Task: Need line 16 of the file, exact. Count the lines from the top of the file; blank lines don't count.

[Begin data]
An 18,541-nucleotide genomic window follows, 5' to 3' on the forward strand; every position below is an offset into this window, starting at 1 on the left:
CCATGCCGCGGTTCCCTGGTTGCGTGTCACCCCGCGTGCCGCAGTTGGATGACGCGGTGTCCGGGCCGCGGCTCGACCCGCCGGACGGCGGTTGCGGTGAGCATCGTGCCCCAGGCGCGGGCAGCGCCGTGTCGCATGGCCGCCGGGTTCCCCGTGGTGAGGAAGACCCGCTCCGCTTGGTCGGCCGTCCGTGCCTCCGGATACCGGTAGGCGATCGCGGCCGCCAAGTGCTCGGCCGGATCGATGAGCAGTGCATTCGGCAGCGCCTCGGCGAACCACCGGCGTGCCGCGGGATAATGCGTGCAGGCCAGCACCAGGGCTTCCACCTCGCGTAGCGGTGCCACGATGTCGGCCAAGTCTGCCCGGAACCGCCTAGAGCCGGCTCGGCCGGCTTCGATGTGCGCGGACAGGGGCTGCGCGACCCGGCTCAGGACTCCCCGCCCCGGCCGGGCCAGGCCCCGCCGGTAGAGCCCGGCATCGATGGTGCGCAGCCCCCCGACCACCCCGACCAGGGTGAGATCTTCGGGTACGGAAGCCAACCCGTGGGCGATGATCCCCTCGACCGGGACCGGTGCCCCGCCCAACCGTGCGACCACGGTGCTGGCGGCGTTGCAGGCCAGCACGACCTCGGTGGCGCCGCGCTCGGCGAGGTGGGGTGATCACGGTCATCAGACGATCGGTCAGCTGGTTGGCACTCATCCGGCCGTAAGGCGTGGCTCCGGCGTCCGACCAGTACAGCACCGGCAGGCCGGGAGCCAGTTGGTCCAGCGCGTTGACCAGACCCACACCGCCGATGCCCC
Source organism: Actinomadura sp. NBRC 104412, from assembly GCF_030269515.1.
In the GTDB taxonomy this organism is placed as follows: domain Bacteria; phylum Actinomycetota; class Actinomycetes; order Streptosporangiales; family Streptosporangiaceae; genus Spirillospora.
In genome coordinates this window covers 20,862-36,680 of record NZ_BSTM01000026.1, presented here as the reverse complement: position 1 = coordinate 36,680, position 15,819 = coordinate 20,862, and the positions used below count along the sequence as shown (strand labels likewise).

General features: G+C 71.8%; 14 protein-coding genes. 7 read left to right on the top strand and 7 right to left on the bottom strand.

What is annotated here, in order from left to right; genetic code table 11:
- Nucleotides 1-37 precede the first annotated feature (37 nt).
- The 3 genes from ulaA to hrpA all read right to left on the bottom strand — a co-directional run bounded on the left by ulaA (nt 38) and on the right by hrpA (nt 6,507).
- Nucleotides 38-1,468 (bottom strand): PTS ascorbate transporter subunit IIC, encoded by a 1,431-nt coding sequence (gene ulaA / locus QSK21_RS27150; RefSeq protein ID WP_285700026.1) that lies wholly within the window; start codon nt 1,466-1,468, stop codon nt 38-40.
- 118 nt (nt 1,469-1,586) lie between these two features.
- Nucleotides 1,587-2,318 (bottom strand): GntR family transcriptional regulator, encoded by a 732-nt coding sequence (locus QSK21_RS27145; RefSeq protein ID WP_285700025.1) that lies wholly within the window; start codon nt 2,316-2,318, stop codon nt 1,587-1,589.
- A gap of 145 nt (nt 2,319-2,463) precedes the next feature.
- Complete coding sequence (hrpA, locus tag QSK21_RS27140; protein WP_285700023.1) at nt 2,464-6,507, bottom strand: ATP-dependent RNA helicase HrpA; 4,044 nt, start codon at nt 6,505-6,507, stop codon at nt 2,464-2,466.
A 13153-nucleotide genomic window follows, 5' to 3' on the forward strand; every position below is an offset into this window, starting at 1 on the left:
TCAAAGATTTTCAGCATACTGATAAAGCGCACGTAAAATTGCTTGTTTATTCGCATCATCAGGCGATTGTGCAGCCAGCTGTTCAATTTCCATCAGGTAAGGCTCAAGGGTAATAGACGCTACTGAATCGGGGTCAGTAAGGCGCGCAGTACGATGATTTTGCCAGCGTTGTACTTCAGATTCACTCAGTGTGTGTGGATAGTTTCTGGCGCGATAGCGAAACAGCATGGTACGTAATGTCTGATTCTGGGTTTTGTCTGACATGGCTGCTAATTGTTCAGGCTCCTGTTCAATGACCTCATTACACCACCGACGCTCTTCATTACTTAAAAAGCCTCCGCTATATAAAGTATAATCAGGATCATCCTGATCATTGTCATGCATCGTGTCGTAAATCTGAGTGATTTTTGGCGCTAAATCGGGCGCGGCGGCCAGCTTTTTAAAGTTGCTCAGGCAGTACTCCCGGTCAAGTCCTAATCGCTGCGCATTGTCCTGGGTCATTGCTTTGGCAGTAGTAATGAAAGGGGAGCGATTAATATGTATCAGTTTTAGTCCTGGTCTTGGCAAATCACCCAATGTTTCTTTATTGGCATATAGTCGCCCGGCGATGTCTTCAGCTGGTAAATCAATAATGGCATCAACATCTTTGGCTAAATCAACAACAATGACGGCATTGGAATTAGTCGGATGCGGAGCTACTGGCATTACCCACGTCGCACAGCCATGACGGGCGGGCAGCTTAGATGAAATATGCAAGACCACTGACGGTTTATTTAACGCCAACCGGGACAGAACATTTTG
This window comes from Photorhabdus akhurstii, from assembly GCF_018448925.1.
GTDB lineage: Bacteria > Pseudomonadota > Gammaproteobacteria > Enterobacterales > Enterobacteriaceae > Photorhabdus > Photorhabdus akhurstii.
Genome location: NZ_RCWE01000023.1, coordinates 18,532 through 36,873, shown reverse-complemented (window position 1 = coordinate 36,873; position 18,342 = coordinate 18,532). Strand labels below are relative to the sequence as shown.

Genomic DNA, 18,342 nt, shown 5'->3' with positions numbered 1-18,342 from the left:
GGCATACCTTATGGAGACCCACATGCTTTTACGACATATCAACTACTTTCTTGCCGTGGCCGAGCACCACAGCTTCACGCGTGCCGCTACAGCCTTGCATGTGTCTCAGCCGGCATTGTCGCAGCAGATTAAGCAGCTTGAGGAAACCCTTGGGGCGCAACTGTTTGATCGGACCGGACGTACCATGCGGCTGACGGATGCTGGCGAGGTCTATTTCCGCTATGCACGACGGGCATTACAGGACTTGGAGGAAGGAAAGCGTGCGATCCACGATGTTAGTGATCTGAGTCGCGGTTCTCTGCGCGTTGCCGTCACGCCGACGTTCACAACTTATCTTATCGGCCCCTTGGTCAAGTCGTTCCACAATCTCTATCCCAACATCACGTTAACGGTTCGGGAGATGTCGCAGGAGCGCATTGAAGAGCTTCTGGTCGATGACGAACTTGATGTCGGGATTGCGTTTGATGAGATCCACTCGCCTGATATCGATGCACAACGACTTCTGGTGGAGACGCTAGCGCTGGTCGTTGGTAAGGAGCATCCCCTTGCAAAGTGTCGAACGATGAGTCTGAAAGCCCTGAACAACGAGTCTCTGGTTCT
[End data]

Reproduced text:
TCAAAGATTTTCAGCATACTGATAAAGCGCACGTAAAATTGCTTGTTTATTCGCATCATCAGGCGATTGTGCAGCCAGCTGTTCAATTTCCATCAGGTAAGGCTCAAGGGTAATAGACGCTACTGAATCGGGGTCAGTAAGGCGCGCAGTACGATGATTTTGCCAGCGTTGTACTTCAGATTCACTCAGTGTGTGTGGATAGTTTCTGGCGCGATAGCGAAACAGCATGGTACGTAATGTCTGATTCTGGGTTTTGTCTGACATGGCTGCTAATTGTTCAGGCTCCTGTTCAATGACCTCATTACACCACCGACGCTCTTCATTACTTAAAAAGCCTCCGCTATATAAAGTATAATCAGGATCATCCTGATCATTGTCATGCATCGTGTCGTAAATCTGAGTGATTTTTGGCGCTAAATCGGGCGCGGCGGCCAGCTTTTTAAAGTTGCTCAGGCAGTACTCCCGGTCAAGTCCTAATCGCTGCGCATTGTCCTGGGTCATTGCTTTGGCAGTAGTAATGAAAGGGGAGCGATTAATATGTATCAGTTTTAGTCCTGGTCTTGGCAAATCACCCAATGTTTCTTTATTGGCATATAGTCGCCCGGCGATGTCTTCAGCTGGTAAATCAATAATGGCATCAACATCTTTGGCTAAATCAACAACAATGACGGCATTGGAATTAGTCGGATGCGGAGCTACTGGCATTACCCACGTCGCACAGCCATGACGGGCGGGCAGCTTAGATGAAATATGCAAGACCACTGACGGTTTATTTAACGCCAACCGGGACAGAACATTTTG